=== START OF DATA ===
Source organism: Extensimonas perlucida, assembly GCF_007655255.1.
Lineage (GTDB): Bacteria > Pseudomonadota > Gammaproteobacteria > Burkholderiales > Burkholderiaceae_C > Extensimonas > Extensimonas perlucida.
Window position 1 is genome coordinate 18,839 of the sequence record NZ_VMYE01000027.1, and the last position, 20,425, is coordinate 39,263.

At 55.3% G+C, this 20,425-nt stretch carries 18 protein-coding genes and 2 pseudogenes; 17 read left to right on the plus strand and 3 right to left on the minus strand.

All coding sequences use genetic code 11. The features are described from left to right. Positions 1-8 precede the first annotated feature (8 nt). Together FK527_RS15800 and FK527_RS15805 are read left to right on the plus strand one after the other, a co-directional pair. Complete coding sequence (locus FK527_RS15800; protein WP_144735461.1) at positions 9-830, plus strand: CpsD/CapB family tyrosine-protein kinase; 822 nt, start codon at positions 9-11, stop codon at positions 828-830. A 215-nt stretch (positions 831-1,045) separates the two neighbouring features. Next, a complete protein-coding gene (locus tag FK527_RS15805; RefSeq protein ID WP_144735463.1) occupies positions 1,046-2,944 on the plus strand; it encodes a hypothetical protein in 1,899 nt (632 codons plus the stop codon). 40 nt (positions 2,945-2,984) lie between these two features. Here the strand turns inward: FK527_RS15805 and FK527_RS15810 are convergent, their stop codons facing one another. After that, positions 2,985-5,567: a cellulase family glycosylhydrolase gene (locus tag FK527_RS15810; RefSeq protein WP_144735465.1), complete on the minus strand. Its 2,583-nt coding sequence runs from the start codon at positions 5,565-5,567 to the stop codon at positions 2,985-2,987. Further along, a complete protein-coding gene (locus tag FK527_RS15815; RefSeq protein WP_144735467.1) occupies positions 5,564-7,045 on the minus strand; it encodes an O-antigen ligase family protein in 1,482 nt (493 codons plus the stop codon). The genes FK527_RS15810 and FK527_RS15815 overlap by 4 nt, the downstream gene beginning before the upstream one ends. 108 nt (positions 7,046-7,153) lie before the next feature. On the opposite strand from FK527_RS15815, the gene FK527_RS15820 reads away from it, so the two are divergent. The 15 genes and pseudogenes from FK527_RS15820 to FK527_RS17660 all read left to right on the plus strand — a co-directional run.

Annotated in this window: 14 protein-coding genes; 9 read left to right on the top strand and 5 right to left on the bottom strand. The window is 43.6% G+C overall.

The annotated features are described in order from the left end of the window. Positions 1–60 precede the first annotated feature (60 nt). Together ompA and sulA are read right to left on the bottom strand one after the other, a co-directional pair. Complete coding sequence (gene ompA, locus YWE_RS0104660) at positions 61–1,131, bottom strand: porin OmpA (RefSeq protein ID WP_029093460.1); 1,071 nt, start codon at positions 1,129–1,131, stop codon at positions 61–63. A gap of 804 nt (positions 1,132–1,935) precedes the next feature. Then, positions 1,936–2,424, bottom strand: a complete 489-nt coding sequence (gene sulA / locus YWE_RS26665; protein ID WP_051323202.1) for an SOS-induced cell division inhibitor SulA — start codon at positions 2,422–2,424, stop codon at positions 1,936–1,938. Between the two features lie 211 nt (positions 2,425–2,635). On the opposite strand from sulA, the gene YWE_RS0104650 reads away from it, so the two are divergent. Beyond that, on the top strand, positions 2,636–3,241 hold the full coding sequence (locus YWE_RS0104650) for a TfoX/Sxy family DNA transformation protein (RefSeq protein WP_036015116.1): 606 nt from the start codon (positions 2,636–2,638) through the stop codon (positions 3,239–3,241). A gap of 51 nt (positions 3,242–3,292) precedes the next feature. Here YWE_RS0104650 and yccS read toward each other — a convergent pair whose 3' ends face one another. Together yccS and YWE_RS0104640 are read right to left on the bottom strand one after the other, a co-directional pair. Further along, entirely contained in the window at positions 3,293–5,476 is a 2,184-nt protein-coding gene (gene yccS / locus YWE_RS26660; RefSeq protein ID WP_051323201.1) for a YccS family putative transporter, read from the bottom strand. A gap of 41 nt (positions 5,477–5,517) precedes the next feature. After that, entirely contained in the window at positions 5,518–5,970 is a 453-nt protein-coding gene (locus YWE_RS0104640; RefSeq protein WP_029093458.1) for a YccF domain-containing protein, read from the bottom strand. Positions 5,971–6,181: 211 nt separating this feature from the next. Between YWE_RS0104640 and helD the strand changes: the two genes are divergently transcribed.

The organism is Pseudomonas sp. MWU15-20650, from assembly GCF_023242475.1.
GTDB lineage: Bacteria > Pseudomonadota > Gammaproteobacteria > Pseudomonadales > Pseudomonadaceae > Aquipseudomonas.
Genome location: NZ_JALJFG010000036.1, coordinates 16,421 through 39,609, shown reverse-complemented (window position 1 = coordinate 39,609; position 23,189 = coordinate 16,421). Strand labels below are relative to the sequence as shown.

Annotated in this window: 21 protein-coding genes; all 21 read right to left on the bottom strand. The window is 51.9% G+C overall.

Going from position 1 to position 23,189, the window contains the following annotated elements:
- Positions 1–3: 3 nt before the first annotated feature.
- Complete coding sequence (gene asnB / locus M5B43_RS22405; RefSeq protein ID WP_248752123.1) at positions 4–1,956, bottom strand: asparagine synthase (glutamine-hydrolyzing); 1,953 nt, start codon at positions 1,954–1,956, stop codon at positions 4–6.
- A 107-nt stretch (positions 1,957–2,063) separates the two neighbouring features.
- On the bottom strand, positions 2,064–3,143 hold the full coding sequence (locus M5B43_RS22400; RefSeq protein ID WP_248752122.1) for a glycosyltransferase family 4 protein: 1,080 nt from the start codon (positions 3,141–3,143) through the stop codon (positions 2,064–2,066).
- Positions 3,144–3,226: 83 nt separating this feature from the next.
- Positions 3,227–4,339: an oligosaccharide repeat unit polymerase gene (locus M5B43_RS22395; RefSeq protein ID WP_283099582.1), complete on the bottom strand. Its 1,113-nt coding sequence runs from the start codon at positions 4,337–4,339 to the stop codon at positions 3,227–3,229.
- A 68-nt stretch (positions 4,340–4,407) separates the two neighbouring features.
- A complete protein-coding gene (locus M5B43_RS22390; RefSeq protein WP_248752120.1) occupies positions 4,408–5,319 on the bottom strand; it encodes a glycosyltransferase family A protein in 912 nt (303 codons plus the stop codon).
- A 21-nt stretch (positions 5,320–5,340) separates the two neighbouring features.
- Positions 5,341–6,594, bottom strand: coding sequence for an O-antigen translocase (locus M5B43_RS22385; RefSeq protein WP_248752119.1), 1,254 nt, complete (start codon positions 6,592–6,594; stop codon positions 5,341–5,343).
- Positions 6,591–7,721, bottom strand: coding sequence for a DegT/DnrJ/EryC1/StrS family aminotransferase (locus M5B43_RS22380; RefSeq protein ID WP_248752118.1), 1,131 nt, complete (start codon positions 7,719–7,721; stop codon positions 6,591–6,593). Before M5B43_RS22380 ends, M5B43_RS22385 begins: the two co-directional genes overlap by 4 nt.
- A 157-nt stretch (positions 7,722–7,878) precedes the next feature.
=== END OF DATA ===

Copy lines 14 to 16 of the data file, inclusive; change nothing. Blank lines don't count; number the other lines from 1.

- Complete coding sequence (gene asnB / locus M5B43_RS22405; RefSeq protein ID WP_248752123.1) at positions 4–1,956, bottom strand: asparagine synthase (glutamine-hydrolyzing); 1,953 nt, start codon at positions 1,954–1,956, stop codon at positions 4–6.
- A 107-nt stretch (positions 1,957–2,063) separates the two neighbouring features.
- On the bottom strand, positions 2,064–3,143 hold the full coding sequence (locus M5B43_RS22400; RefSeq protein ID WP_248752122.1) for a glycosyltransferase family 4 protein: 1,080 nt from the start codon (positions 3,141–3,143) through the stop codon (positions 2,064–2,066).